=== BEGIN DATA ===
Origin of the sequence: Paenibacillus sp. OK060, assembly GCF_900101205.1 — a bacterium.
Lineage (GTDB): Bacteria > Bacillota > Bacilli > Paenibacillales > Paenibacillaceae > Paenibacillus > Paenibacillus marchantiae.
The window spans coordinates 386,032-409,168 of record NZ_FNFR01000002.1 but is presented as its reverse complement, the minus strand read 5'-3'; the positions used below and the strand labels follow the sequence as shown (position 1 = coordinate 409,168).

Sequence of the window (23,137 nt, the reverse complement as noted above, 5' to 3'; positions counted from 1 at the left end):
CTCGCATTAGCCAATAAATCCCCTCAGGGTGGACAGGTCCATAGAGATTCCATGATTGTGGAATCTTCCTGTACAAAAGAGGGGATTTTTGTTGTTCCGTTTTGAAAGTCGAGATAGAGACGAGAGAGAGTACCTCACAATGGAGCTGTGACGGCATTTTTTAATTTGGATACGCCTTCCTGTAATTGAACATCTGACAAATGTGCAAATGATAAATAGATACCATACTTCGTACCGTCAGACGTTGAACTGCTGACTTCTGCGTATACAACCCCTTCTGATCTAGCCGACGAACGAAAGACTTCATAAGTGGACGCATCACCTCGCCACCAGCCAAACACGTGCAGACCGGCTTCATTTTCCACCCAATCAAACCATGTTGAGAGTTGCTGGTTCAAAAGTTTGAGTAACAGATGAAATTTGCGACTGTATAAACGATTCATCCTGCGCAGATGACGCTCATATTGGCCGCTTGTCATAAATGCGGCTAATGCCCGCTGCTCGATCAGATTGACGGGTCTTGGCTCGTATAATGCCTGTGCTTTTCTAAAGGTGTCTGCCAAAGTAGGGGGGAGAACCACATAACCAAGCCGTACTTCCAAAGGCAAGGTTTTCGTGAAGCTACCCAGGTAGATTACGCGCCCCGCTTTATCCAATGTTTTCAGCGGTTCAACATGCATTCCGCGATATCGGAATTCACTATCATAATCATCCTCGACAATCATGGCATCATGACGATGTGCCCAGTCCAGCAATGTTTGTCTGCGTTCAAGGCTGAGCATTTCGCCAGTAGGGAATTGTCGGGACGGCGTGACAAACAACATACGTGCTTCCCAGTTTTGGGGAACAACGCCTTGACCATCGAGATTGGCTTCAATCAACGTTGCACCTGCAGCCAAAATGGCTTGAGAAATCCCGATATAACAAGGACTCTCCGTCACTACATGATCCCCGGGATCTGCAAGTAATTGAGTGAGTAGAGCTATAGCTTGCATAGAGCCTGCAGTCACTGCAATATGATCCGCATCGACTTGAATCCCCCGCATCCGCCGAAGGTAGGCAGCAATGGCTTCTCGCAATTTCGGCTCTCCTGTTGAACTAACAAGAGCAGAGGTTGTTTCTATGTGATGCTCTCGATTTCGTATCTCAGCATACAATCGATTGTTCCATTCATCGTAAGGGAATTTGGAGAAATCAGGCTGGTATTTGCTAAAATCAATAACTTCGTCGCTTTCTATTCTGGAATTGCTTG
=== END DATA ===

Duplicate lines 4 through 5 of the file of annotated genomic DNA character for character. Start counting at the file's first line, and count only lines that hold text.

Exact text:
Sequence of the window (23,137 nt, the reverse complement as noted above, 5' to 3'; positions counted from 1 at the left end):
CTCGCATTAGCCAATAAATCCCCTCAGGGTGGACAGGTCCATAGAGATTCCATGATTGTGGAATCTTCCTGTACAAAAGAGGGGATTTTTGTTGTTCCGTTTTGAAAGTCGAGATAGAGACGAGAGAGAGTACCTCACAATGGAGCTGTGACGGCATTTTTTAATTTGGATACGCCTTCCTGTAATTGAACATCTGACAAATGTGCAAATGATAAATAGATACCATACTTCGTACCGTCAGACGTTGAACTGCTGACTTCTGCGTATACAACCCCTTCTGATCTAGCCGACGAACGAAAGACTTCATAAGTGGACGCATCACCTCGCCACCAGCCAAACACGTGCAGACCGGCTTCATTTTCCACCCAATCAAACCATGTTGAGAGTTGCTGGTTCAAAAGTTTGAGTAACAGATGAAATTTGCGACTGTATAAACGATTCATCCTGCGCAGATGACGCTCATATTGGCCGCTTGTCATAAATGCGGCTAATGCCCGCTGCTCGATCAGATTGACGGGTCTTGGCTCGTATAATGCCTGTGCTTTTCTAAAGGTGTCTGCCAAAGTAGGGGGGAGAACCACATAACCAAGCCGTACTTCCAAAGGCAAGGTTTTCGTGAAGCTACCCAGGTAGATTACGCGCCCCGCTTTATCCAATGTTTTCAGCGGTTCAACATGCATTCCGCGATATCGGAATTCACTATCATAATCATCCTCGACAATCATGGCATCATGACGATGTGCCCAGTCCAGCAATGTTTGTCTGCGTTCAAGGCTGAGCATTTCGCCAGTAGGGAATTGTCGGGACGGCGTGACAAACAACATACGTGCTTCCCAGTTTTGGGGAACAACGCCTTGACCATCGAGATTGGCTTCAATCAACGTTGCACCTGCAGCCAAAATGGCTTGAGAAATCCCGATATAACAAGGACTCTCCGTCACTACATGATCCCCGGGATCTGCAAGTAATTGAGTGAGTAGAGCTATAGCTTGCATAGAGCCTGCAGTCACTGCAATATGATCCGCATCGACTTGAATCCCCCGCATCCGCCGAAGGTAGGCAGCAATGGCTTCTCGCAATTTCGGCTCTCCTGTTGAACTAACAAGAGCAGAGGTTGTTTCTATGTGATGCTCTCGATTTCGTATCTCAGCATACAATCGATTGTTCCATTCATCGTAAGGGAATTTGGAGAAATCAGGCTGGTATTTGCTAAAATCAATAACTTCGTCGCTTTCTATTCTGGAATTGCTTG